Margaret, Double Bay review

It's taken Neil Perry 40 years to be able to write a menu like the one at his new (and possibly last) restaurant, Margaret.
It's taken Neil Perry 40 years to be able to write a menu like the one at his new (and possibly last) restaurant, Margaret. Photo: Edwina Pickles

30-36 Bay St Double Bay, NSW 2028

View map

Opening hours Lunch Thu-Sun; dinner Wed-Sun
Prices Moderate (mains $20-$40)
Phone 02 9068 8888

So, you're sitting at a table and someone comes up and asks you what you want to eat, and you tell them, and they go away and then they bring it and put it down in front of you.

Sounds crazy. But it might just work.

If I'm excited about restaurants being open again, I can only imagine how Neil Perry must be feeling. The former Rockpool chef and owner, whose name is synonymous with hospitality in this town, was about to open his $5 million, 170-seater Margaret restaurant in June when Sydney was plunged into lockdown. Doing takeaway kept the momentum going, but it was never going to replace food on plates.

Pav and Heidi's big-eyed tuna with grilled salsa is like barbecued sashimi that melts on the tongue.
Pav and Heidi's big-eyed tuna with grilled salsa is like barbecued sashimi that melts on the tongue. Photo: Edwina Pickles

No wonder he looks happy. "No more boxes!" he cries through his mask, as he pops out of the open kitchen. We're all happy. Not just head chef Richard Purdue (formerly Rosetta), and manager Josephine Perry Clift, but everyone sitting at tables eating char-grilled prawns, drinking chablis and pondering which dessert to have. 

(I can help with that dilemma: the spirit of the famous Rockpool date tart has been exhumed in the Memories of Mirabelle tart, $16, which achieves the same implosion of creamy, sweet, custardy richness with prunes.)

The large corner restaurant, named for Perry's late mother, is a comfortable, well-appointed space by David Caon and Acme & Co, with a soft, metallic glow about it. Colours are muted – more Armani than Gucci – and a handsome leather banquette skirts the dining room. Downlighting does a good job, and cantilevered windows promise fresh air dining inside, with outside dining coming soon.

Crisp-skinned, corn-fed chicken on a smooth eggplant puree is a prize order.
Crisp-skinned, corn-fed chicken on a smooth eggplant puree is a prize order. Photo: Edwina Pickles

It's an overnight success, as packed as protocols will allow. But in truth, it's taken Neil Perry 40 years to be able to write a menu like this, building connections with producers, winemakers and fellow chefs.

When the King George whiting is "Bruce's" and the big-eye tuna is "Pav and Heidi's", when David Blackmore is a mate, you've made your own butter with Copper Tree Farm, and Cobram Estate has created a special hojiblanca olive oil just for you, then you probably don't feel the need to plait fish or build picket fences of carrots. So he doesn't.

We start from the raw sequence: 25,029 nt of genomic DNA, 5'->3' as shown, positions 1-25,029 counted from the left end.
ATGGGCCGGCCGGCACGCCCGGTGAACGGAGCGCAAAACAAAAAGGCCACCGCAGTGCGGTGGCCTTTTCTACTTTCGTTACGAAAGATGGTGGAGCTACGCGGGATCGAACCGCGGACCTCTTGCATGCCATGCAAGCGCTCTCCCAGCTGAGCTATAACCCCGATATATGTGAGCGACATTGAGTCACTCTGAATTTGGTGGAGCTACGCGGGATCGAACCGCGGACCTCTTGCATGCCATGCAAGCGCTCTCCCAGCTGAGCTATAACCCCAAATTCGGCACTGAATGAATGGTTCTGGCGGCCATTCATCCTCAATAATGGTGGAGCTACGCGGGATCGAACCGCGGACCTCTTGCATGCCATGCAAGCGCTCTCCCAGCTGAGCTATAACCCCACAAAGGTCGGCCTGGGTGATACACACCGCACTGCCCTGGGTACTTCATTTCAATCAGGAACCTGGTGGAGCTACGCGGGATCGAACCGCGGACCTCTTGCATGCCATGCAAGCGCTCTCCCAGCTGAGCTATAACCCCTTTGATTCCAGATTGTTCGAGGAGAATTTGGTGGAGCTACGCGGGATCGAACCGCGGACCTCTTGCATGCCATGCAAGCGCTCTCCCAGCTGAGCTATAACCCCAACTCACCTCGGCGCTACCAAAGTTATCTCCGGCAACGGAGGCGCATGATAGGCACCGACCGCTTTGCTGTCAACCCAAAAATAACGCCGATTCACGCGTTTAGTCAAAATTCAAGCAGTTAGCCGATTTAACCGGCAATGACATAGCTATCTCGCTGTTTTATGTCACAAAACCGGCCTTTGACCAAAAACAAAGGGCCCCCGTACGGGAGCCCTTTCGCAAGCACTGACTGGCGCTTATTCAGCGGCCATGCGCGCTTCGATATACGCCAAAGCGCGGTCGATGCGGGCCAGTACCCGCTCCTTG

Mind you, that classic Perry playlist of Mediterranean and Asian flavours comes with the odd twist. Small, well-formed agnolotti stuffed with spanner crab ($28) pivot from Italy to Thailand, topped with makrut lime leaf in a pour-over broth that sings of fresh chilli and lemongrass. An on-season globe artichoke and broad bean caponata is richly dressed with cooked-down tomato and fruity pops of sweetness into a lovely Sicilian, agrodolce mess of spring flavours.

Globe artichoke and broad bean caponata is an agrodolce mess of spring flavours.
Globe artichoke and broad bean caponata is an agrodolce mess of spring flavours. Photo: Edwina Pickles

But it's all about the wood fire. Grilled tuna is the world's most boring order, but when it's as fat, smoky, charred and as rare as this, it's like barbecued sashimi that just melts on the tongue. A chippy-chop of grilled tomato and zucchini is all that's needed.

Again, wood-rotisserie chicken ($35) doesn't sound thrilling, but a jointed half of crisp-skinned, corn-fed Game Farm chicken on a smooth eggplant puree makes it a prize order. Crunchy salad of cucumber dressed with yoghurt and nutmeg ($14), also cool.

The wine program under Richard Healy means you can follow a glass of Eleonore Moreau Chablis ($23) with an A. Rodda Willow Lake Chardonnay from the Yarra Valley ($19) and enjoy both. His 2020 Clos du Moulin aux Moines Pommard ($25) is all iron fist, velvet glove.

Small, well-formed agnolotti stuffed with spanner crab pivot from Italy to Thailand.
Small, well-formed agnolotti stuffed with spanner crab pivot from Italy to Thailand. Photo: Edwina Pickles

None of this makes Margaret a zeitgeist experience, just a rock-solid and very welcome evocation of what hospitality is all about. For me, it best expresses the joy of Them getting back to business and Us returning to dining right now.

Even though the experience is one we've grown up with, it feels fresh. No tricks, no artifice, just developed flavours from some of Australia's best produce, placed on a plate and sent to the table by utter professionals. 

As I said, this might just work.

The Memories of Mirabelle tart is an implosion of creamy, sweet, custardy richness with prunes.
The Memories of Mirabelle tart is an implosion of creamy, sweet, custardy richness with prunes. Photo: Edwina Pickles

The low-down

Margaret

Drinks Pre-batch cocktails star a great native negroni, and Richard Healy's 22-page wine list is full of wines of interest, with 25 by the glass.

Vegetarian A few good options, especially first courses.

Pro tip Check out The Wines We Loved During Lockdown list, it's a joy.

https://www.margaretdoublebay.com/